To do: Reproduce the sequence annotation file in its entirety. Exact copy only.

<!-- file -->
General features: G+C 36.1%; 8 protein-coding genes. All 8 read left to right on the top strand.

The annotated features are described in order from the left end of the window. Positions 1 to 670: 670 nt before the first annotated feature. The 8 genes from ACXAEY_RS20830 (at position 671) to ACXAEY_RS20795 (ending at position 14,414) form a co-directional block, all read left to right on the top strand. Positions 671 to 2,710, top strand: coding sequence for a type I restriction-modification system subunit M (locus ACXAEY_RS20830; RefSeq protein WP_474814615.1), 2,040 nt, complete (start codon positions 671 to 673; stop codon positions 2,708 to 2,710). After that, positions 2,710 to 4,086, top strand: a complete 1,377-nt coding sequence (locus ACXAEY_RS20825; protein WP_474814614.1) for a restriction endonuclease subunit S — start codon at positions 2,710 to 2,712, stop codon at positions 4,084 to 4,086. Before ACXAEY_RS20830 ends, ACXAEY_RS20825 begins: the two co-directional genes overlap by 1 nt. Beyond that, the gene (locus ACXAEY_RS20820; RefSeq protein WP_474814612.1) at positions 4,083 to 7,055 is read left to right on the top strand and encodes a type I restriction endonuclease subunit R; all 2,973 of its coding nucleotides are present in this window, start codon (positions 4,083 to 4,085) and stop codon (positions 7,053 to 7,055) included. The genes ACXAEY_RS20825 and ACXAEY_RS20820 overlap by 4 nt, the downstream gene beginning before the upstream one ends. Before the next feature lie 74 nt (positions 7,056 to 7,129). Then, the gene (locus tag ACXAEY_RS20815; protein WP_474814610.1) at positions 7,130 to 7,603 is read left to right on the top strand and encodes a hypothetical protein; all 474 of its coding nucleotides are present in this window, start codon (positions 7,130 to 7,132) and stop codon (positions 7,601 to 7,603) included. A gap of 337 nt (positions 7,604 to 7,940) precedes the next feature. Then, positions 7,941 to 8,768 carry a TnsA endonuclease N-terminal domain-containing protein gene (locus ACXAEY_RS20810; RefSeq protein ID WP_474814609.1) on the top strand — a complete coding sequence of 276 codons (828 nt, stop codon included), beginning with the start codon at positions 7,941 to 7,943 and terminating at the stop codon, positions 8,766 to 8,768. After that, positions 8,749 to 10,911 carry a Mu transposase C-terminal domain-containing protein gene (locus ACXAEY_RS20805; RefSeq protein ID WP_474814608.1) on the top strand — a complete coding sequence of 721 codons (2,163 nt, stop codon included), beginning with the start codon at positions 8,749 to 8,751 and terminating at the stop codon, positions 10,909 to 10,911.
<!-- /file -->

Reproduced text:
General features: G+C 36.1%; 8 protein-coding genes. All 8 read left to right on the top strand.

The annotated features are described in order from the left end of the window. Positions 1 to 670: 670 nt before the first annotated feature. The 8 genes from ACXAEY_RS20830 (at position 671) to ACXAEY_RS20795 (ending at position 14,414) form a co-directional block, all read left to right on the top strand. Positions 671 to 2,710, top strand: coding sequence for a type I restriction-modification system subunit M (locus ACXAEY_RS20830; RefSeq protein WP_474814615.1), 2,040 nt, complete (start codon positions 671 to 673; stop codon positions 2,708 to 2,710). After that, positions 2,710 to 4,086, top strand: a complete 1,377-nt coding sequence (locus ACXAEY_RS20825; protein WP_474814614.1) for a restriction endonuclease subunit S — start codon at positions 2,710 to 2,712, stop codon at positions 4,084 to 4,086. Before ACXAEY_RS20830 ends, ACXAEY_RS20825 begins: the two co-directional genes overlap by 1 nt. Beyond that, the gene (locus ACXAEY_RS20820; RefSeq protein WP_474814612.1) at positions 4,083 to 7,055 is read left to right on the top strand and encodes a type I restriction endonuclease subunit R; all 2,973 of its coding nucleotides are present in this window, start codon (positions 4,083 to 4,085) and stop codon (positions 7,053 to 7,055) included. The genes ACXAEY_RS20825 and ACXAEY_RS20820 overlap by 4 nt, the downstream gene beginning before the upstream one ends. Before the next feature lie 74 nt (positions 7,056 to 7,129). Then, the gene (locus tag ACXAEY_RS20815; protein WP_474814610.1) at positions 7,130 to 7,603 is read left to right on the top strand and encodes a hypothetical protein; all 474 of its coding nucleotides are present in this window, start codon (positions 7,130 to 7,132) and stop codon (positions 7,601 to 7,603) included. A gap of 337 nt (positions 7,604 to 7,940) precedes the next feature. Then, positions 7,941 to 8,768 carry a TnsA endonuclease N-terminal domain-containing protein gene (locus ACXAEY_RS20810; RefSeq protein ID WP_474814609.1) on the top strand — a complete coding sequence of 276 codons (828 nt, stop codon included), beginning with the start codon at positions 7,941 to 7,943 and terminating at the stop codon, positions 8,766 to 8,768. After that, positions 8,749 to 10,911 carry a Mu transposase C-terminal domain-containing protein gene (locus ACXAEY_RS20805; RefSeq protein ID WP_474814608.1) on the top strand — a complete coding sequence of 721 codons (2,163 nt, stop codon included), beginning with the start codon at positions 8,749 to 8,751 and terminating at the stop codon, positions 10,909 to 10,911.